Despite its title, Kiki Álvarez’s Venice (2014) is very much about Cuba. Specifically, it’s a rarely seen independent film from the country, marking its director’s first appearance at the prestigious Toronto International Film Festival. Named after a city to which its characters will never travel, it is clearly imbued with an aspirational spirit, but largely this is a social realist work that attempts to shine a light on the lives of three women living, loving, and striving for agency in modern Havana. It’s a low-key affair that makes for engrossing viewing taking in three fascinating characters and the fine performances that breathe life into them. A fan whirs in the otherwise stifling air of small salon as, one by one, a trio of stylists arrive.
Mayelin (Marianela Pupo) is first, sat on the doorstep still wearing last night’s ensemble; the innocent and dolorous Violeta (Claudia Muniz) follows and Mónica (Maribel Garcia Garzón), mature and pragmatic, rounds things off. After surviving another day of their snide manager, known as “Adminis-traitor”, they grab their pay envelopes and head out for dinner, dancing and drinking. As the evening wears on, veneers are scratched away and the realities of all three women are exposed in different ways; be it through abandonment, promiscuity or self-loathing. Indeed, the city encroaches on every frame be it the airless hairdressers in which the trio perspire away their afternoon, or the bustling streets as the sun sets. Álvarez’s roving camera also does a good job of capturing the energy of Havana after night falls.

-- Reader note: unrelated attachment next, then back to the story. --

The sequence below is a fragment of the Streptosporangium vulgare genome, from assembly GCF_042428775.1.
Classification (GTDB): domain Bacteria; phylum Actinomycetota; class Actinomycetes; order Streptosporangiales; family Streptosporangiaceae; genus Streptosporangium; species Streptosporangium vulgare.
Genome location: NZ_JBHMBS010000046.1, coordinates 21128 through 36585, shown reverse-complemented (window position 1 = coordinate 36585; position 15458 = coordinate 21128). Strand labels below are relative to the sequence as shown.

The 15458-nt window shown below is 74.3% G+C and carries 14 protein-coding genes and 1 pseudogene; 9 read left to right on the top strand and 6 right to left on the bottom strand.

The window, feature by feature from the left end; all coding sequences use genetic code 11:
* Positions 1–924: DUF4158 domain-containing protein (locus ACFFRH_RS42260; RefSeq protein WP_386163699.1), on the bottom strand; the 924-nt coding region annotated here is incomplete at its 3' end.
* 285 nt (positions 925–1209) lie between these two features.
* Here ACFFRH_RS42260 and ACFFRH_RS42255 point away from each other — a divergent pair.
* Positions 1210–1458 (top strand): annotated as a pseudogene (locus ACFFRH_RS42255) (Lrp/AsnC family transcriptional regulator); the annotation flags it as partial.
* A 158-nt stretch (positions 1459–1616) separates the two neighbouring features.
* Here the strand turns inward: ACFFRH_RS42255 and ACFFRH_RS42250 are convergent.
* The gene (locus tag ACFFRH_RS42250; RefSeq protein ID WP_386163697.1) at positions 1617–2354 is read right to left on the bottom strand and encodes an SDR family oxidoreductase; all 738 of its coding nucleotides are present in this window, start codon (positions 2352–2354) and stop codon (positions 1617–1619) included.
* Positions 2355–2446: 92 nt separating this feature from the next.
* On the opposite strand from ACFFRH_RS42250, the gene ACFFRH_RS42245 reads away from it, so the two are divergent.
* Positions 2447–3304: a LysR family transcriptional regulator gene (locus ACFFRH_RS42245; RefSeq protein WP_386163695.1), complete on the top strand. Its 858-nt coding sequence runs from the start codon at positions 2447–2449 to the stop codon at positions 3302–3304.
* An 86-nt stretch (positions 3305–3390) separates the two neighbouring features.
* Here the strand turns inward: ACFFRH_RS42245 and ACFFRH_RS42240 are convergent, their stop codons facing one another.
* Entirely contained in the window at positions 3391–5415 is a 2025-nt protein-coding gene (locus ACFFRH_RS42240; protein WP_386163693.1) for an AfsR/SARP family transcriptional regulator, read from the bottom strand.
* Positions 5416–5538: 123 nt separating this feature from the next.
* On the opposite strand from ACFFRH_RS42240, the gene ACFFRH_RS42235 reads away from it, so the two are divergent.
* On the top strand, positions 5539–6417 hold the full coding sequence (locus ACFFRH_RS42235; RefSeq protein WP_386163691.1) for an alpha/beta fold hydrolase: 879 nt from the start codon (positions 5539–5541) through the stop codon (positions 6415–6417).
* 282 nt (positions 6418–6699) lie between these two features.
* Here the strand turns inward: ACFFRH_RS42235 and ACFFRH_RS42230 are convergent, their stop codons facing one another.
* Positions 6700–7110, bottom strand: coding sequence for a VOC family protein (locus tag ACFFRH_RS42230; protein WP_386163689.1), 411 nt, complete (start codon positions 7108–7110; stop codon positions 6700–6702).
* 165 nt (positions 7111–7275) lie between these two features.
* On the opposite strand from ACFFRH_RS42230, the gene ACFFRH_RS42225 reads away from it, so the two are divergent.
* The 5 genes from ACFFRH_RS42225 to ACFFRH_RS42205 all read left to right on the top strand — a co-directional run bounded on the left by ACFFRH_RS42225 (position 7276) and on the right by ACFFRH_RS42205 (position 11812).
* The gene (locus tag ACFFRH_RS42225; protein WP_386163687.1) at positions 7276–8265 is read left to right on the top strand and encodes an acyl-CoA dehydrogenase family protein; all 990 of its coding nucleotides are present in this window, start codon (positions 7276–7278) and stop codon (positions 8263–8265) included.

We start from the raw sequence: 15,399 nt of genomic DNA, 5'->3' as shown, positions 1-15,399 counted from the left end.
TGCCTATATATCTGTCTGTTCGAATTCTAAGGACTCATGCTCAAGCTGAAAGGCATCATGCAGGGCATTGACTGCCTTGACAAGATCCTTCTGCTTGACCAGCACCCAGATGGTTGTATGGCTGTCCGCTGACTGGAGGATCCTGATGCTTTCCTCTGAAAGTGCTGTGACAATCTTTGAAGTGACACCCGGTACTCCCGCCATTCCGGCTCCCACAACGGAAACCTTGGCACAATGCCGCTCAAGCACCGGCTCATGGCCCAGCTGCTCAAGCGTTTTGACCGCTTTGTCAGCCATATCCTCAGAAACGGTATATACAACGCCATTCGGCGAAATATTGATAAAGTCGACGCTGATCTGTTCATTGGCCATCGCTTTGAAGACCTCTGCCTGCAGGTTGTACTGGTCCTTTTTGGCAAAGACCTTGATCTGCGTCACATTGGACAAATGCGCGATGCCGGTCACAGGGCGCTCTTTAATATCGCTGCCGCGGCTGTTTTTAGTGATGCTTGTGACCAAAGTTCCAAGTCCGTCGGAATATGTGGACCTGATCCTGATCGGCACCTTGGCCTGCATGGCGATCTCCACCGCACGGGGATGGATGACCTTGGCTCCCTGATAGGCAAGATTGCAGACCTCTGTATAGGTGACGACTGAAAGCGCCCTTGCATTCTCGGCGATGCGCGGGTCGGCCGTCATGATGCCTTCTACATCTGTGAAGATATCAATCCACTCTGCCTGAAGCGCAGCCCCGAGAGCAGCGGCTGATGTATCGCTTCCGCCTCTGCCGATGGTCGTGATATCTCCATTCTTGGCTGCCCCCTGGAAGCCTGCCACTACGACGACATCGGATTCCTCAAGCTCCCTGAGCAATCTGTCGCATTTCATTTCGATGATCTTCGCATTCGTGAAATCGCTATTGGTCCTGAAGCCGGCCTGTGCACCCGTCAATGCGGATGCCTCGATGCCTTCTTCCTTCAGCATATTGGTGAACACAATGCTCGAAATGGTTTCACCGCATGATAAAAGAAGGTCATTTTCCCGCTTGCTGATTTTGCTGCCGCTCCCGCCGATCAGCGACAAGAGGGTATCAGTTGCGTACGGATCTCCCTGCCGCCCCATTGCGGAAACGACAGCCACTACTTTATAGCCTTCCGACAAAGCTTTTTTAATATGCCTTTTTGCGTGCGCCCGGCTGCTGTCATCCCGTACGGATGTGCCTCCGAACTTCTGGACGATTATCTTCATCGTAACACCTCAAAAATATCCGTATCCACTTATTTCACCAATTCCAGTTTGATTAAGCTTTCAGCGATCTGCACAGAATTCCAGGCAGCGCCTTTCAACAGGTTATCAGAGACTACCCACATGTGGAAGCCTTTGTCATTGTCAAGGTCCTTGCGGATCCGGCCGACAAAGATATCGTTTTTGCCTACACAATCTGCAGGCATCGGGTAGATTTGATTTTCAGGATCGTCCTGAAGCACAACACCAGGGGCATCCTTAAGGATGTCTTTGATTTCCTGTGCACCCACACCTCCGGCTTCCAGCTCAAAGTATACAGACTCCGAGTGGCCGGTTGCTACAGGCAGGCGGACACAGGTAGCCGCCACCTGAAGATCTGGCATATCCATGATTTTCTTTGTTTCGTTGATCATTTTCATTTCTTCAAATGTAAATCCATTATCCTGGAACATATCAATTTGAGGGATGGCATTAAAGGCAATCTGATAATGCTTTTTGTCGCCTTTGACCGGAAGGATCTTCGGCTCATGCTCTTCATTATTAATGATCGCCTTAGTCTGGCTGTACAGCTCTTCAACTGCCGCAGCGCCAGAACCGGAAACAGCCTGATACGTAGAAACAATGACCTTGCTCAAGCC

However, it’s really the three women who inject the proceedings with vibrancy. Their conversations are natural and sparky and one can imagine their friendship developing over the years. Pupo is probably the standout of the actresses, excellent in both Mayelin’s curvy and vivacious outward persona – all bitchy asides and attitude – and the insecurities behind the façade. While some plot threads don’t quite receive the development they might warrant, it does help to focus the attention on Venice’s primary objective which is an exploration of character and a portrait of how modern Cuba treats its women. That each character is overturned and fleshed out to a degree during the third act makes this an admirable endeavour and the denouement’s tinge of positivity works well in concert with the banality and frustration that has come before. As the women reconvene for a bleary-eyed walk home in the morning sun, there’s a welcome bit of hope in Álvarez’s latest.
The Toronto International Film Festival takes place from 4-14 September 2014. For more coverage, follow this link.